“In a society which has starkly diverse views on what rights should be protected, the most sensible way to move forward is for all parties to recognize the legitimate concerns of others,” the Church of Jesus Christ of Latter-day Saints said in a statement. “While none of the parties achieved all they wanted, we do at least now have an opportunity to lessen the divisiveness in our communities without compromising on key principles.”

Troy Williams, executive director of Equality Utah, said he hoped the measure “will be a model for the nation.”

Our country has been divided unnecessarily between LGBT rights and religious liberties, so people have come together to work through these issues,” he said.

The bill requires concessions from both sides.

It protects people only in housing and employment, but not in the broader category of “public accommodations” – such as retail spaces, hotels and taxis. “We ran out of time,” said Williams, who said advocates’ ultimate goal is “full legal equality in all areas governed by civil law.”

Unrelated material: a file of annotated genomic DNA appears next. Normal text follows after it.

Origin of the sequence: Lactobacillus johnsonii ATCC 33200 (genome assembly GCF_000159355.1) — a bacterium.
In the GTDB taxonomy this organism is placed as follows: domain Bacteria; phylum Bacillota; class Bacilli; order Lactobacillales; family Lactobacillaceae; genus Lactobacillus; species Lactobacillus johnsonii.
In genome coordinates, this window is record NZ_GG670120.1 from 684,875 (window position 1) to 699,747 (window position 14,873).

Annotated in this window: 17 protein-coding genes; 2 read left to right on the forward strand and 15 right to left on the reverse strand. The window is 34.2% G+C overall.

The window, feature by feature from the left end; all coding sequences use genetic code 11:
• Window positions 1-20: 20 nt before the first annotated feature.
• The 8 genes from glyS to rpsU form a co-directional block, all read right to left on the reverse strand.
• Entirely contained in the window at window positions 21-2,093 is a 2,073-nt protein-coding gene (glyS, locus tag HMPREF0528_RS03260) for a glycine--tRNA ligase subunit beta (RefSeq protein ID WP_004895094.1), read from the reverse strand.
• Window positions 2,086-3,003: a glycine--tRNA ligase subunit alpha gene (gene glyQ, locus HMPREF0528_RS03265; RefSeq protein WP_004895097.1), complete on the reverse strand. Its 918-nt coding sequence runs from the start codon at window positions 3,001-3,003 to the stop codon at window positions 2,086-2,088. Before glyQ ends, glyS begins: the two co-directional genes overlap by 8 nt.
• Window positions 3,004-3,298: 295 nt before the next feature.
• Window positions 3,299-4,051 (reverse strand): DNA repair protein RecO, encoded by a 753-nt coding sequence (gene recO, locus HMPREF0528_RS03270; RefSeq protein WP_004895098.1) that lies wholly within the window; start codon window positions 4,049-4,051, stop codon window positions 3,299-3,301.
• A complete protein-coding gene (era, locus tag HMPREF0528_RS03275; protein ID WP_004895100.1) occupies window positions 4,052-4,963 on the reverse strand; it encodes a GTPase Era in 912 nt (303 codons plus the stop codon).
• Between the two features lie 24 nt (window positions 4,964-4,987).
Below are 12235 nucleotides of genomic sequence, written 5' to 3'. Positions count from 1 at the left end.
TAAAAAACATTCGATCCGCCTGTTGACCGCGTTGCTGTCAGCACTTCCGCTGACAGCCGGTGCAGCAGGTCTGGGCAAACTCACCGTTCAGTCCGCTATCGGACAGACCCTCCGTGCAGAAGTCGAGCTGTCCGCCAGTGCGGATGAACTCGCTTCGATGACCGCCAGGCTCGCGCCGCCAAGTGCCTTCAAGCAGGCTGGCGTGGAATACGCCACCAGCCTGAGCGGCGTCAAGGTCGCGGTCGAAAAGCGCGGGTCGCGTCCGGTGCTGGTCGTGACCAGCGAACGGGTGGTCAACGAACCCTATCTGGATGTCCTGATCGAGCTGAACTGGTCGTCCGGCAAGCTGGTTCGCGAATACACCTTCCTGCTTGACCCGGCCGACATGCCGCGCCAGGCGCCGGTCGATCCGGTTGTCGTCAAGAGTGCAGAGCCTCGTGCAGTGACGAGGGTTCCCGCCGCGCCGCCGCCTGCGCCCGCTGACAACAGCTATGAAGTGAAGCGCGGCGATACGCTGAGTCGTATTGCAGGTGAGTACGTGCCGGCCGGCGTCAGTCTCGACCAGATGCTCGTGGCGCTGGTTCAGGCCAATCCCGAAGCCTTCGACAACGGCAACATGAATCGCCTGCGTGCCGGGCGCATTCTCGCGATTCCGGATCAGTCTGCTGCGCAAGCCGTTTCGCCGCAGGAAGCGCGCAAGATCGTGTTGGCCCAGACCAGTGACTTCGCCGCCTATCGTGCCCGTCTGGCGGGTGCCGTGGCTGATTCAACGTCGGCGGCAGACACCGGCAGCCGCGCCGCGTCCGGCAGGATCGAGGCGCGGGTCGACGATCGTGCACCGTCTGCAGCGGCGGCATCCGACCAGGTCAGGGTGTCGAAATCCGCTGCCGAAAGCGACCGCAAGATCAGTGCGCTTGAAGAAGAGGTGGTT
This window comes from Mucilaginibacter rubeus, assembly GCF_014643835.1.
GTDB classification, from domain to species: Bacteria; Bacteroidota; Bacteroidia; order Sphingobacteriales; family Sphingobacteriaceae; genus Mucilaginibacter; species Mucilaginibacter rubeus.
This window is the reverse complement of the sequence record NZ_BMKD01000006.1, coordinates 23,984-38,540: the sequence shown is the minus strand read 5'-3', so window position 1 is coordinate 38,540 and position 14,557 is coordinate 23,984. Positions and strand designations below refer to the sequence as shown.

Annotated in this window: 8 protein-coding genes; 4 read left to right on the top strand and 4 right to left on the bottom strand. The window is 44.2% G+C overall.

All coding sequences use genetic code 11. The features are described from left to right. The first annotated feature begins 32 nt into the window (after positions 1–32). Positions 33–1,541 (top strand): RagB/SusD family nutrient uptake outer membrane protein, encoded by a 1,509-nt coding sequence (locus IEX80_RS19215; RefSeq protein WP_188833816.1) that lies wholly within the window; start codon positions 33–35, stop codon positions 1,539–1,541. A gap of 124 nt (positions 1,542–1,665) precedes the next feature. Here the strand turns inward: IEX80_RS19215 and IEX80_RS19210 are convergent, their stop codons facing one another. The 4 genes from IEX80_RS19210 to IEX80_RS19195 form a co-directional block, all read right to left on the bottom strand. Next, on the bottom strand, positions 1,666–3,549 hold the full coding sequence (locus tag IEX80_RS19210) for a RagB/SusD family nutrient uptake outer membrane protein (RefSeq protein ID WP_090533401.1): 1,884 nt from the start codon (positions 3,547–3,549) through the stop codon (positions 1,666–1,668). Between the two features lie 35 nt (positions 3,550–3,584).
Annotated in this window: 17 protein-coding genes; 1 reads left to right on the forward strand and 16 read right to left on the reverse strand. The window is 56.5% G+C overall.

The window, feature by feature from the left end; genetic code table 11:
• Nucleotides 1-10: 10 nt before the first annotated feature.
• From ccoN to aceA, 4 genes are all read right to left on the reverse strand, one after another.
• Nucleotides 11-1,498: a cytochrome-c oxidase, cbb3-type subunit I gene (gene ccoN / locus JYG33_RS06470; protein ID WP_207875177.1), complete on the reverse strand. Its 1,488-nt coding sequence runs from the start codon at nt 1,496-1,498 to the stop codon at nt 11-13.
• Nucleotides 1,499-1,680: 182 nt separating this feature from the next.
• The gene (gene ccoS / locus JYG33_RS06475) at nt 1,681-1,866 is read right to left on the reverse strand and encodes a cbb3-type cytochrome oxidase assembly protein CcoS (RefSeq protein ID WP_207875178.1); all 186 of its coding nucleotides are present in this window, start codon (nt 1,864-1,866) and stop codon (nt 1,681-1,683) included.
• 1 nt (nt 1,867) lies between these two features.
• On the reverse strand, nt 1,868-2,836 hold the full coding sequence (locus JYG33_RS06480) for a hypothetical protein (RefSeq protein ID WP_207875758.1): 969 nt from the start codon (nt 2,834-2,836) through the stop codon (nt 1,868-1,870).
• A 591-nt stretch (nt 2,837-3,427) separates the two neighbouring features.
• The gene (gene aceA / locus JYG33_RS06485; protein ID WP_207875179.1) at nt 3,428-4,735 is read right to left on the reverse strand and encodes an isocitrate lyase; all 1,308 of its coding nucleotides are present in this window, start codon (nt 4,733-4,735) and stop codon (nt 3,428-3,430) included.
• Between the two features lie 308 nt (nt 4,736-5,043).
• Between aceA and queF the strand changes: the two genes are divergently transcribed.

He said research shows that at least 37,000 LGBT people are in the workforce in Utah, “and to have a bill that protects them is huge.” He said legislation to ban discrimination has been introduced in Utah for seven years and failed — without church support.

Traditional groups are likely to view the measure as too narrow.

In its statement in late January saying it supported anti-discrimination measures, the Mormon Church cited as examples of religious persecution things such as public schools refusing to recognize traditional faith student groups or corporate leaders pushed out of their jobs for voicing beliefs against gay equality.

Other Utah lawmakers had proposed broader religious liberties protections for the bill, the Salt Lake City Tribune reported.

In January, LGBT advocates described years of relationship-building and dinners at private homes between the two sides after bitter feelings about the church’s significant support of Proposition 8 in 2008, a measure to ban same-sex marriage in California.

Twenty-one states and Washington, D.C., have anti-discrimination protections in housing and employment on the basis of sexual orientation, and 18 states and D.C. have such protections on the basis of gender identity. If the measure becomes law, Utah would be in those groups.